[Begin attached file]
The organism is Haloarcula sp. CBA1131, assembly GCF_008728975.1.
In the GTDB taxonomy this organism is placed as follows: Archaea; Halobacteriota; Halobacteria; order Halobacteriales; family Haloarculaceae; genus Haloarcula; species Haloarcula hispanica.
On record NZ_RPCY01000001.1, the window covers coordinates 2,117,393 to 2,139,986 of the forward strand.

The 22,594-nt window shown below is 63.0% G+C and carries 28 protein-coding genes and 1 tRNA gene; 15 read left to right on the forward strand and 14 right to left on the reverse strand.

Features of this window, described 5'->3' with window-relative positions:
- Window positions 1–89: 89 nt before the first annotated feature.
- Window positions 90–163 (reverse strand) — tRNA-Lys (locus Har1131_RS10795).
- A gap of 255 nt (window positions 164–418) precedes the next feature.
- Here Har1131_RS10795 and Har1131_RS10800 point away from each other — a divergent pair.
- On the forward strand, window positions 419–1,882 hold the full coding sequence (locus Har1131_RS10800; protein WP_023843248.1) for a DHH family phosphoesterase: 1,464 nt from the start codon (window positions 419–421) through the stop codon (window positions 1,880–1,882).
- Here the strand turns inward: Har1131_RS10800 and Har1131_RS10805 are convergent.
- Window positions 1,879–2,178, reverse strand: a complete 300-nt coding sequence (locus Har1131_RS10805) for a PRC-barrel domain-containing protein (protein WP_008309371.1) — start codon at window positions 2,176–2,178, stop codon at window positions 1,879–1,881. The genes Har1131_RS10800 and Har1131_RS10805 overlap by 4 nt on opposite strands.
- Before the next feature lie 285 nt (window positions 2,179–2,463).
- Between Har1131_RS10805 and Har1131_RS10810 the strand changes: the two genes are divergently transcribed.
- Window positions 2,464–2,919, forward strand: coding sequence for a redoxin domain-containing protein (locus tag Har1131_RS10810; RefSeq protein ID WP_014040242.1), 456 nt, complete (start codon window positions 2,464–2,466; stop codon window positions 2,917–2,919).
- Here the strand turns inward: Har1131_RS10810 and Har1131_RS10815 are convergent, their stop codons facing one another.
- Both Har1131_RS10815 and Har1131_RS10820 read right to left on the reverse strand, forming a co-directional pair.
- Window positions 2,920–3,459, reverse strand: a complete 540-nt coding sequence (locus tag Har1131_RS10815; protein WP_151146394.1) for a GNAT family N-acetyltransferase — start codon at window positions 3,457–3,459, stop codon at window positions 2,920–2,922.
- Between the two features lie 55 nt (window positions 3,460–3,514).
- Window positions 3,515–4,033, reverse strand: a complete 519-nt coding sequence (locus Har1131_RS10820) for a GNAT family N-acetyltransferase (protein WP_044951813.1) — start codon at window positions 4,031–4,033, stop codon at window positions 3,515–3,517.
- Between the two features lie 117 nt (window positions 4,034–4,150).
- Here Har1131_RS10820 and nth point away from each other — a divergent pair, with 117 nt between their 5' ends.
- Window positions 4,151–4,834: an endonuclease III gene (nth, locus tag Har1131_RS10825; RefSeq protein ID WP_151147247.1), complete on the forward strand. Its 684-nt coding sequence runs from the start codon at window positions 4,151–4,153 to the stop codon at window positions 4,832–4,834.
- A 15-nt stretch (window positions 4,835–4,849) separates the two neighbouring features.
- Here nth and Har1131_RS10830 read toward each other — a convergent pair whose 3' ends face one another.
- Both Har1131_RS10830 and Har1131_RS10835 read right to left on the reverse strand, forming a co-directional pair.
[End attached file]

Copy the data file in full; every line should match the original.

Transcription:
The organism is Haloarcula sp. CBA1131, assembly GCF_008728975.1.
In the GTDB taxonomy this organism is placed as follows: Archaea; Halobacteriota; Halobacteria; order Halobacteriales; family Haloarculaceae; genus Haloarcula; species Haloarcula hispanica.
On record NZ_RPCY01000001.1, the window covers coordinates 2,117,393 to 2,139,986 of the forward strand.

The 22,594-nt window shown below is 63.0% G+C and carries 28 protein-coding genes and 1 tRNA gene; 15 read left to right on the forward strand and 14 right to left on the reverse strand.

Features of this window, described 5'->3' with window-relative positions:
- Window positions 1–89: 89 nt before the first annotated feature.
- Window positions 90–163 (reverse strand) — tRNA-Lys (locus Har1131_RS10795).
- A gap of 255 nt (window positions 164–418) precedes the next feature.
- Here Har1131_RS10795 and Har1131_RS10800 point away from each other — a divergent pair.
- On the forward strand, window positions 419–1,882 hold the full coding sequence (locus Har1131_RS10800; protein WP_023843248.1) for a DHH family phosphoesterase: 1,464 nt from the start codon (window positions 419–421) through the stop codon (window positions 1,880–1,882).
- Here the strand turns inward: Har1131_RS10800 and Har1131_RS10805 are convergent.
- Window positions 1,879–2,178, reverse strand: a complete 300-nt coding sequence (locus Har1131_RS10805) for a PRC-barrel domain-containing protein (protein WP_008309371.1) — start codon at window positions 2,176–2,178, stop codon at window positions 1,879–1,881. The genes Har1131_RS10800 and Har1131_RS10805 overlap by 4 nt on opposite strands.
- Before the next feature lie 285 nt (window positions 2,179–2,463).
- Between Har1131_RS10805 and Har1131_RS10810 the strand changes: the two genes are divergently transcribed.
- Window positions 2,464–2,919, forward strand: coding sequence for a redoxin domain-containing protein (locus tag Har1131_RS10810; RefSeq protein ID WP_014040242.1), 456 nt, complete (start codon window positions 2,464–2,466; stop codon window positions 2,917–2,919).
- Here the strand turns inward: Har1131_RS10810 and Har1131_RS10815 are convergent, their stop codons facing one another.
- Both Har1131_RS10815 and Har1131_RS10820 read right to left on the reverse strand, forming a co-directional pair.
- Window positions 2,920–3,459, reverse strand: a complete 540-nt coding sequence (locus tag Har1131_RS10815; protein WP_151146394.1) for a GNAT family N-acetyltransferase — start codon at window positions 3,457–3,459, stop codon at window positions 2,920–2,922.
- Between the two features lie 55 nt (window positions 3,460–3,514).
- Window positions 3,515–4,033, reverse strand: a complete 519-nt coding sequence (locus Har1131_RS10820) for a GNAT family N-acetyltransferase (protein WP_044951813.1) — start codon at window positions 4,031–4,033, stop codon at window positions 3,515–3,517.
- Between the two features lie 117 nt (window positions 4,034–4,150).
- Here Har1131_RS10820 and nth point away from each other — a divergent pair, with 117 nt between their 5' ends.
- Window positions 4,151–4,834: an endonuclease III gene (nth, locus tag Har1131_RS10825; RefSeq protein ID WP_151147247.1), complete on the forward strand. Its 684-nt coding sequence runs from the start codon at window positions 4,151–4,153 to the stop codon at window positions 4,832–4,834.
- A 15-nt stretch (window positions 4,835–4,849) separates the two neighbouring features.
- Here nth and Har1131_RS10830 read toward each other — a convergent pair whose 3' ends face one another.
- Both Har1131_RS10830 and Har1131_RS10835 read right to left on the reverse strand, forming a co-directional pair.